Then you can build the source and run the tests:
# Lint/compile the Coffeescriptgrunt# Run the test suitegrunt test# Generate an HTML test coverage reportgrunt coverage# Render examplesgrunt examples
Aglio is split into two components: a base that contains logic for loading API Blueprint, handling commandline arguments, etc and a theme engine that handles turning the API Blueprint AST into HTML. The default theme engine that ships with Aglio is called olio. Templates are written in Jade, with support for inline Coffeescript, LESS and Stylus via filters. The default stylesheets are written in LESS.
While developing customizations, you may want to disable caching using the
NOCACHE environment variable.
NOCACHE=1 aglio -i input.apib [customization options]
Aglio's default theme provides a way to easily override colors, fonts, padding, etc to match your company's style. This is done by providing your own LESS or CSS file(s) via the
--theme-style options. For example:
# Use my custom colorsaglio --theme-variables /path/to/my-colors.less -i input.apib -o output.html
my-variables.less file might contain a custom HTTP PUT color specification:
/* HTTP PUT */@put-color: #f0ad4e;@put-background-color: #fcf8e3;@put-text-color: contrast@put-background-color;@put-border-color: darkenspin@put-background-color, -10, 5%;
See the default variables file for examples of which variables can be set.
--theme-style option lets you override built-in styles with your own LESS or CSS definitions. It is processed after the variables have been defined, so the variables are available for your use. If you wish to modify a rule from an existing built-in style then you must copy the style. The order of loading roughly follows:
Note that these options can be passed more than once, in which case they will be loaded in the order they were passed. This lets you, for example, load a variable preset like
flatly and modify one of the colors with your own LESS file. Keep in mind that when you want to modify a built-in style you must explicitly list the style, e.g.
--theme-style default --theme-style my-style.less.
--theme-template option allows you to provide a custom layout template that overrides the default. This is specified in the form of a Jade template file. See the default template file for an example.
The locals available to templates look like the following:
|api||The API Blueprint AST from Protagonist|
|condenseNav||If true, you should condense the nav if possible|
|date||Date and time handling from Moment.js|
|fullWidth||If true, you should consume the entire page width|
|highlight||A function (
|markdown||A function to convert Markdown strings to HTML|
|slug||A function to convert a string to a slug usable as an ID|
|hash||A function to return an hash (currently MD5)|
While Aglio ships with a default theme, you have the option of installing and using third-party theme engines. They may use any technology and are not limited to Jade and LESS. Consult the theme's documentation to see which options are available and how to use and customize the theme. Common usage between all themes:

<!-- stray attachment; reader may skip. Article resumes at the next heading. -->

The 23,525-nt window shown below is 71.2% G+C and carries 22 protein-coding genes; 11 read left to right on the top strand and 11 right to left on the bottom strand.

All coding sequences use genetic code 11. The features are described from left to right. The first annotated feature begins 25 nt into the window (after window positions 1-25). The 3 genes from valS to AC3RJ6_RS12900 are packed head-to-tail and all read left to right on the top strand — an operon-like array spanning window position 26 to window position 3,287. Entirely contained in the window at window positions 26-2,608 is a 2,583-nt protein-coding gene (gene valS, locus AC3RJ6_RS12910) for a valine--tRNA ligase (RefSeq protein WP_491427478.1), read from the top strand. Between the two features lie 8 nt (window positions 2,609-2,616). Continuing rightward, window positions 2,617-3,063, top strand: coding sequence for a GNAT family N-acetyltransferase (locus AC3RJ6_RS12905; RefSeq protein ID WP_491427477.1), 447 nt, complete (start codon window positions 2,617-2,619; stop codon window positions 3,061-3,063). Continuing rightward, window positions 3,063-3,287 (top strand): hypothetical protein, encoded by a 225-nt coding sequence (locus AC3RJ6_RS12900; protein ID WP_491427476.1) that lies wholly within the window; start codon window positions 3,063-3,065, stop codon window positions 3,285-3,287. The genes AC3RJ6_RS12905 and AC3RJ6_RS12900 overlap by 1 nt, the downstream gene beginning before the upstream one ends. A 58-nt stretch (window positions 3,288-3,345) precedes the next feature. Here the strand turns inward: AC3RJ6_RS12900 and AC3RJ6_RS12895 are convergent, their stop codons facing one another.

# Install a custom theme engine globallynpm install -g aglio-theme-<NAME># Render using a custom theme engineaglio -t <NAME> -i input.apib -o output.html# Get a list of all options for a themeaglio -t <NAME> --help
Theme engines are simply Node.js modules that provide two public functions and follow a specific naming scheme (
aglio-theme-NAME). Because they are their own npm package they can use whatever technologies the theme engine author wishes. The only hard requirement is to provide these two public functions:
Returns configuration information about the theme, such as the API Blueprint format that is supported and any options the theme provides.
Render the given input API Blueprint AST with the given options. Calls
done(err, html) when finished, either passing an error or the rendered HTML output as a string.
The following is a very simple example theme. Note: it only returns a very simple string instead of rending out the API Blueprint AST. Normally you would invoke a template engine and output the resulting HTML that is generated.
// Get the theme's configuration optionsreturn// This is a list of all supported API Blueprint format versionsformats: '1A'// This is a list of all options your theme accepts. See// here for more:// Note: These get prefixed with `theme` when you access// them in the options object later!options:name: 'name'description: 'Your name'default: 'world';// Asyncronously render out a string// Normally you would use some template engine here.// To keep this code really simple, we just print// out a string and ignore the API Blueprint.donenull 'Hello, ' + optionsthemeName + '!';;
# Install the theme globallynpm install -g aglio-theme-hello# Render some output!aglio -t hello -i example.apib -o -=> 'Hello, world!'# Pass in the custom theme option!aglio -t hello --theme-name Daniel -i example.apib -o -=> 'Hello, Daniel!'
You are free to use whatever template system (Jade, EJS, Nunjucks, etc) and any supporting libraries (e.g. for CSS) you like.
Copyright (c) 2015 Daniel G. Taylor